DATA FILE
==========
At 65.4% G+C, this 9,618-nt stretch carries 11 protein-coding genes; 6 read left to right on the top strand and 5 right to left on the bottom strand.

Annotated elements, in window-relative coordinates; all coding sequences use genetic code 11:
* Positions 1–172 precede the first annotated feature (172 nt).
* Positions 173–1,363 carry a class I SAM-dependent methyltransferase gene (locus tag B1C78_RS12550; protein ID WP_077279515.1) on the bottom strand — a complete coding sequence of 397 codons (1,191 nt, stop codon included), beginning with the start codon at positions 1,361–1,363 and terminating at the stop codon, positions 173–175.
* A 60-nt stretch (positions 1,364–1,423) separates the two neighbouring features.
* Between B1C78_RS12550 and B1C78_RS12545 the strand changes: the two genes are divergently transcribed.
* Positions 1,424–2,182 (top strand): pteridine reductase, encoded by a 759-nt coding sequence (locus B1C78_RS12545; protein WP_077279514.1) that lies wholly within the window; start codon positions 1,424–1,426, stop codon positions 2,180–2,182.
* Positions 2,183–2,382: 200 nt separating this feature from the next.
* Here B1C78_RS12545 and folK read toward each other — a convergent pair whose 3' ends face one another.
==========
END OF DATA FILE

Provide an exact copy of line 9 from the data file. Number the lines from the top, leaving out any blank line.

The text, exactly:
* Here B1C78_RS12545 and folK read toward each other — a convergent pair whose 3' ends face one another.